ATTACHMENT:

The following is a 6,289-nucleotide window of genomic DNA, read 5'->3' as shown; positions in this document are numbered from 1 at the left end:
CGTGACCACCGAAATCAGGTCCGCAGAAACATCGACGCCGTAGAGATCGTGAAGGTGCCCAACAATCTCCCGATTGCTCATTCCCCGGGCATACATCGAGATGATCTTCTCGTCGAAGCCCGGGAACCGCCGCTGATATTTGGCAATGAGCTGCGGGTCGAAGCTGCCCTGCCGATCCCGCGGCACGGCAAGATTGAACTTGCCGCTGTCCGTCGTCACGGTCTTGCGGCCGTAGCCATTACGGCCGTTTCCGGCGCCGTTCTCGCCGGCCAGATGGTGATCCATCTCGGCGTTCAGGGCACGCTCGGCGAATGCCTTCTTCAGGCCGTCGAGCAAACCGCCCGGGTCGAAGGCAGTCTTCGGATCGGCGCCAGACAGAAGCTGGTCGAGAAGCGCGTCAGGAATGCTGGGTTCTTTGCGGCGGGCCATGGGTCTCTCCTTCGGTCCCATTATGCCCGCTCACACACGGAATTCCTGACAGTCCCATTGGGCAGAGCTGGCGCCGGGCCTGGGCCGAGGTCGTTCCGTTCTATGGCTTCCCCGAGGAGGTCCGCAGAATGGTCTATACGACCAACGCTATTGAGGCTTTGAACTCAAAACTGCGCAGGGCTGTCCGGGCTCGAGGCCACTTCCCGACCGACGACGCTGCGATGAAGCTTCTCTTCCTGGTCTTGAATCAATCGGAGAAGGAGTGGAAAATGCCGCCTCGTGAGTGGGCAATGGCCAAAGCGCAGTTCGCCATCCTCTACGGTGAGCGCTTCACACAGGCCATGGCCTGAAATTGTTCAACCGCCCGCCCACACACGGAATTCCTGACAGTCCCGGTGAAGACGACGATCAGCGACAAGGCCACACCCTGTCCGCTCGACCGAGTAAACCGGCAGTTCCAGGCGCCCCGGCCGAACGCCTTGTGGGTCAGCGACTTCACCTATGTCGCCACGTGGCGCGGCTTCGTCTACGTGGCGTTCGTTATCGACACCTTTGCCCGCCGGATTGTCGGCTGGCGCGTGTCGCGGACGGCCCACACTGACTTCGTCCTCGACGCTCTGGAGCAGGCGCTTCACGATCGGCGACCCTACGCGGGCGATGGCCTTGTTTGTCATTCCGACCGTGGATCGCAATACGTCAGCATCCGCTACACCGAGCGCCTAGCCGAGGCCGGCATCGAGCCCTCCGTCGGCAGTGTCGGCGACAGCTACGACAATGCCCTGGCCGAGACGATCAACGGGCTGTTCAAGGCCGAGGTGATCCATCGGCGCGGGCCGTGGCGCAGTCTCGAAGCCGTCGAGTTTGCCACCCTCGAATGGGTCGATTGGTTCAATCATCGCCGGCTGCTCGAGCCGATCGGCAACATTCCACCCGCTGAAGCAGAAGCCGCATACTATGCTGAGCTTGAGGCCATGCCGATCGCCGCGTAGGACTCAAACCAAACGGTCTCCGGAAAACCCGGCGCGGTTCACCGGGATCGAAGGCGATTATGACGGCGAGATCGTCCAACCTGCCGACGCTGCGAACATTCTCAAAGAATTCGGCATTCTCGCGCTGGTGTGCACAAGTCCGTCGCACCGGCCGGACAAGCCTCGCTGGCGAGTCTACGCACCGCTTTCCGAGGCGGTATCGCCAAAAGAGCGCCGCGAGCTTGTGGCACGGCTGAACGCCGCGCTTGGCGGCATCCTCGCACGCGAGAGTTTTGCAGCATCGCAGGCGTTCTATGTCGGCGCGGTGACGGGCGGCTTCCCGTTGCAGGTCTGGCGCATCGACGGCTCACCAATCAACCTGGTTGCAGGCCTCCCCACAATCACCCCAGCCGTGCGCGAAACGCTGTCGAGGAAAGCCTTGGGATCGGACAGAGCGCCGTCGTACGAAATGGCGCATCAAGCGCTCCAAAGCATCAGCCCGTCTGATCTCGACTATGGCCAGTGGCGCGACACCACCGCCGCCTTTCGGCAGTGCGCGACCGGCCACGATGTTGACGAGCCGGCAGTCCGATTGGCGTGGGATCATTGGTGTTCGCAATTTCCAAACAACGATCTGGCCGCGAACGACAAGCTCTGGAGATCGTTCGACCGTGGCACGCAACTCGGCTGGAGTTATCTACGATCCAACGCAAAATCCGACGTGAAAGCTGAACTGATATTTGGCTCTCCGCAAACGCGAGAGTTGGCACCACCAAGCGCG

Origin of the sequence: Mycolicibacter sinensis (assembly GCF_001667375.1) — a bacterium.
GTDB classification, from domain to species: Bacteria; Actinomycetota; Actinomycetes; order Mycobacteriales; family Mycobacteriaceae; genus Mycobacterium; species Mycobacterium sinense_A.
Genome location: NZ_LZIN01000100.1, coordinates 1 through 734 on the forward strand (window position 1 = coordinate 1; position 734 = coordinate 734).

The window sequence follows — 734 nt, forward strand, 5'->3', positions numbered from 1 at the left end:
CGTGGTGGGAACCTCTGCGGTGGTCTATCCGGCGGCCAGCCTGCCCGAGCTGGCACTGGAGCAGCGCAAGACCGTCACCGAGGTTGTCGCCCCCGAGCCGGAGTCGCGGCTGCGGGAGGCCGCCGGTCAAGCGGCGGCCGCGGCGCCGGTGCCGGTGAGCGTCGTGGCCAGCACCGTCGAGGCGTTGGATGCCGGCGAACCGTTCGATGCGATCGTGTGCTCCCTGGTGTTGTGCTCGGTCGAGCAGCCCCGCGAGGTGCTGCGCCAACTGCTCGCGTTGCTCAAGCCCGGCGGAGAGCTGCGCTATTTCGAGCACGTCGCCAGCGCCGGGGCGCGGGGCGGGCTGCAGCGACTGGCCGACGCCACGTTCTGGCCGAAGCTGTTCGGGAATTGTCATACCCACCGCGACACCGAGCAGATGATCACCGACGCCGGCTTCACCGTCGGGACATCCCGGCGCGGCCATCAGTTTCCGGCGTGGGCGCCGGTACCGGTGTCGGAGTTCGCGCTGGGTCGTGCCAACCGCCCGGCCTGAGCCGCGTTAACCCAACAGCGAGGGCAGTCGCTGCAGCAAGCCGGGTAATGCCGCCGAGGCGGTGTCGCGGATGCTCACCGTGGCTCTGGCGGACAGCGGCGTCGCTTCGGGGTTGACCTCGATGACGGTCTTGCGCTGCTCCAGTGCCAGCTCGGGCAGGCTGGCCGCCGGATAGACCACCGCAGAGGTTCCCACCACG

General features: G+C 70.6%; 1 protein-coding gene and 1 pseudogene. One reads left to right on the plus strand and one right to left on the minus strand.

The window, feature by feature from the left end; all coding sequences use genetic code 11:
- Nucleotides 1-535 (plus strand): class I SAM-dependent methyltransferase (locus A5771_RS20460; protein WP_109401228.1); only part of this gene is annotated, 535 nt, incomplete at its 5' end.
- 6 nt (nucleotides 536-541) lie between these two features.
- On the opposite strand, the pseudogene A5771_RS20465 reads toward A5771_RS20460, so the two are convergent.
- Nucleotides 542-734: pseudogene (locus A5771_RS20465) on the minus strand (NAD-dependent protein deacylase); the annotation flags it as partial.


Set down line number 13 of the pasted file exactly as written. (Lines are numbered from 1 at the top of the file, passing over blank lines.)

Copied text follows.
- Nucleotides 542-734: pseudogene (locus A5771_RS20465) on the minus strand (NAD-dependent protein deacylase); the annotation flags it as partial.